Popular conceptualizations of human races are derived from 19th and early 20th century scientific formulations that were misinterpreted and still inform thinking on the biology of human differences. These outmoded racial categorizations of human populations based on heritable traits–skin color, features of the face, and the shape and size of the head, body, and underlying skeleton–also spawned philosophical traditions which presumed that visible traits can be used to define an individual or a population. This thinking has been used to support social conventions that foster institutional discrimination based on human biological races. However such thinking is discredited today in the light of 21st century scientific data from the HGP. Solid evidence on human evolutionary biology shows that geographic patterns of genetic variation among and between natural populations today present no major discontinuities or boundaries in the human genome that align with perceived human biological races.

What’s an example of institutional discrimination based on human biological races?

A major focus of the 2003 National Human Genome Center meeting at Howard University on human genome variation and race addressed how erroneous concepts of human races as biologically justified formed the basis of institutionalized racism associated with health disparities in both America and the global community.

In an article on “Changing the paradigm from ‘race’ to human genome variation” published in the international scientific journal Nature Genetics (Vol. 36 Number 11), I co-authored a commentary with Dr. Charmaine Royal (NHGC director of GenEthics) on how knowledge gained from the HGP and research on human genome variation increasingly challenges the applicability of the term ‘race’ in human population groups, raising questions about the validity of inferences made about ‘race’ in the biomedical and scientific literature. Despite acknowledged contradictions in contemporary science, population-based genetic variation is continually used to explain differences in health associated with race in medicine.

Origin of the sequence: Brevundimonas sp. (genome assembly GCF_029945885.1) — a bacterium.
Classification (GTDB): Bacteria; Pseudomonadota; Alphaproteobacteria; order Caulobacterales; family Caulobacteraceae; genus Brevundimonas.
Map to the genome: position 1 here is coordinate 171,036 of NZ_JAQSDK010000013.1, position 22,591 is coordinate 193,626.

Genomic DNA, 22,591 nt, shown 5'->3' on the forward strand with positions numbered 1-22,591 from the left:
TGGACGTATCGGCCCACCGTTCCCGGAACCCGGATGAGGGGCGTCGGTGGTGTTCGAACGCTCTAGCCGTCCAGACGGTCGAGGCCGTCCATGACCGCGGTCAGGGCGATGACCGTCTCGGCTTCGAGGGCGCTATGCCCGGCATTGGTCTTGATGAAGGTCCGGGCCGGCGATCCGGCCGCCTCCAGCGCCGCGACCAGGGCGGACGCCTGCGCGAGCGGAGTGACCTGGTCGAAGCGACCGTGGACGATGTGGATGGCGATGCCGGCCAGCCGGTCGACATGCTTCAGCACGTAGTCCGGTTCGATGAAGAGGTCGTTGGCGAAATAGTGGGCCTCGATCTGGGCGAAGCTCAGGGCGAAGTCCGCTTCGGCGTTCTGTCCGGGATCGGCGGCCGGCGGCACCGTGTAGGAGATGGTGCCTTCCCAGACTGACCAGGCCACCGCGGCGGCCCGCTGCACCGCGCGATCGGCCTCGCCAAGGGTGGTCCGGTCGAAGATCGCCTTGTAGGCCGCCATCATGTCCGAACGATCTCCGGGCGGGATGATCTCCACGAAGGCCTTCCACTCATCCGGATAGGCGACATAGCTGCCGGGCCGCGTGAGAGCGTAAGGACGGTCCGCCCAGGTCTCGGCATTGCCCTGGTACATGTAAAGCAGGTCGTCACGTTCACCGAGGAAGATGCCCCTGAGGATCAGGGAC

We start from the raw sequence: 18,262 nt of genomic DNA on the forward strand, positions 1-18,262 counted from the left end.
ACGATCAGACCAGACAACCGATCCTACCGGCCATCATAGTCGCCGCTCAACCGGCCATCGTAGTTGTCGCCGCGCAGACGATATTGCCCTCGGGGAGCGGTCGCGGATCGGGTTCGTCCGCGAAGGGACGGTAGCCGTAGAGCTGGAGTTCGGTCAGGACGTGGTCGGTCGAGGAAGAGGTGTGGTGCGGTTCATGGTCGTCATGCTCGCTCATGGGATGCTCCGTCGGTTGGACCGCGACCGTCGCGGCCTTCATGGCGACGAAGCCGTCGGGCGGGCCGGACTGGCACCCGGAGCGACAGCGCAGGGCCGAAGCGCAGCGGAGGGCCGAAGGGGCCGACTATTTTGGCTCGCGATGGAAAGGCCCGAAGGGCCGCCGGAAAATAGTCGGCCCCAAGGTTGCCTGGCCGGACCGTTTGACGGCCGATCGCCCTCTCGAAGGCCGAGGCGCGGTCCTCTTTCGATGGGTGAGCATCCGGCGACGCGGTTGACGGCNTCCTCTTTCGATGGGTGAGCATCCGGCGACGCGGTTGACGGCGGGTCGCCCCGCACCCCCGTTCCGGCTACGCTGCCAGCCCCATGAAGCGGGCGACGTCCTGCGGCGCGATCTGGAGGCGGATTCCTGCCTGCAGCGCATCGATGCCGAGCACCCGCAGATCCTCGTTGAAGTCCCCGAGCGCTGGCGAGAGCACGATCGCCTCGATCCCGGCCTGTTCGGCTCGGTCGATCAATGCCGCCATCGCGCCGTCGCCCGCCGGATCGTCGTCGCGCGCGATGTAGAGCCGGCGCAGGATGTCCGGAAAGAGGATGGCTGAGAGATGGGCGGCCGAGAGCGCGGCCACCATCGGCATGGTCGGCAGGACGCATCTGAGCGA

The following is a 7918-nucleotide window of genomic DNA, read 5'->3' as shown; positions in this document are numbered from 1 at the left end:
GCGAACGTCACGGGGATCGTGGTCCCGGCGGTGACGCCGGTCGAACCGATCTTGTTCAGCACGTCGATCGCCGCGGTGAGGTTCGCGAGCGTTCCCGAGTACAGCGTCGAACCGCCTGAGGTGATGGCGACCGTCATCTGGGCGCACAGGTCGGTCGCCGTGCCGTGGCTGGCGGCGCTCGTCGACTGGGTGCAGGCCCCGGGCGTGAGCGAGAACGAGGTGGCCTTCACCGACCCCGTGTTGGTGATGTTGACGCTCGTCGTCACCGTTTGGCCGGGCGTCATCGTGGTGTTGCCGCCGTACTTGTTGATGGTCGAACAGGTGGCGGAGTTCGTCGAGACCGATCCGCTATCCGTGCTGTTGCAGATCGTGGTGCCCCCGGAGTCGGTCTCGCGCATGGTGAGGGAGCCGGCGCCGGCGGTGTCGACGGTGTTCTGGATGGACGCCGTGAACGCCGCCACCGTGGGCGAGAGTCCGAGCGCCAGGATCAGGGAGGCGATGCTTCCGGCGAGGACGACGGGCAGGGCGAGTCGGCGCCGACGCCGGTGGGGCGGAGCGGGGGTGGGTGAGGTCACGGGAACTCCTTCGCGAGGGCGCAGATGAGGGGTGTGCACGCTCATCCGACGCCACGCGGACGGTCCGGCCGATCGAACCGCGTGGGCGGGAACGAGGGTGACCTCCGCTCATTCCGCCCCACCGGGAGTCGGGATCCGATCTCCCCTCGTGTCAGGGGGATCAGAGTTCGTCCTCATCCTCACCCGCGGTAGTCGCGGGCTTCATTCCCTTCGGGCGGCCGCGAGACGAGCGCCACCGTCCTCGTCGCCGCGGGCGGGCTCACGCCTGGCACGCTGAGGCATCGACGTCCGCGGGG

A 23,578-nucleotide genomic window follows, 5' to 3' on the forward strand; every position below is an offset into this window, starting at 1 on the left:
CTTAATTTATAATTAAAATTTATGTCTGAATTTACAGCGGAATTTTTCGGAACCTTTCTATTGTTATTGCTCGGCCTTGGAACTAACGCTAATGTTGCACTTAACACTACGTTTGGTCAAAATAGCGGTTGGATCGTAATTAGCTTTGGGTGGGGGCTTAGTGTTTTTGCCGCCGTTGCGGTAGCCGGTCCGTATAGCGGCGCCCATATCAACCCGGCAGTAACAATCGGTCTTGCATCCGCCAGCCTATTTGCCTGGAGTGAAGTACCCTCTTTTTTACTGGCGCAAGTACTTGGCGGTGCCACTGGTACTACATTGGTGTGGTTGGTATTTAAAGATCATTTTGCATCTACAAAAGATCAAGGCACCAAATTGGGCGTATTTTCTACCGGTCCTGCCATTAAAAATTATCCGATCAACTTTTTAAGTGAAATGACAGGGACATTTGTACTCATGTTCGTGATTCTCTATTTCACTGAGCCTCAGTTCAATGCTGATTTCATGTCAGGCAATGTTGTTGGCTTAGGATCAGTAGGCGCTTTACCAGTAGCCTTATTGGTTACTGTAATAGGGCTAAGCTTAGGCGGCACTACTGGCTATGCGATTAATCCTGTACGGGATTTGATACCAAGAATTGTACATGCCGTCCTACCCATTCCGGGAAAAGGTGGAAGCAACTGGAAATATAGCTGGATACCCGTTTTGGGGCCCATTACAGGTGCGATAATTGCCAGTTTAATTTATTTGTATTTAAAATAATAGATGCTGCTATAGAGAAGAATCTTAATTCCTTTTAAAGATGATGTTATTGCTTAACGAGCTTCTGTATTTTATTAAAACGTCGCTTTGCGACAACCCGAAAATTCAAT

The time is now for a new explanatory framework and vision of humankind with different fundamental assumptions about biological relationships defining human identity and population diversity in health and disease. The importance of population variation in the genetic diagnosis, treatment, and management of complex diseases cannot be marginalized or ignored. As medicine responds to these advances by becoming increasingly customized, a more refined definition of both the individual and population is required.

How can genomics refine our definition of human identity?

As an African American human geneticist, I believe that the sequencing of the human genome and generation of haplotype maps in the first decade of the 21st century has signaled a defining moment in biology. We have new opportunities for using the tools of science in addressing daunting questions on human identity and pervasive problems of race. As a believer, I am convinced that the genome has been sequenced in our time to provide solid evidence from ‘big data science’ for this generation, who require sense-based knowledge, to believe biblical truths of our identity and genomic inheritance in relationship to ourselves, others, and our God.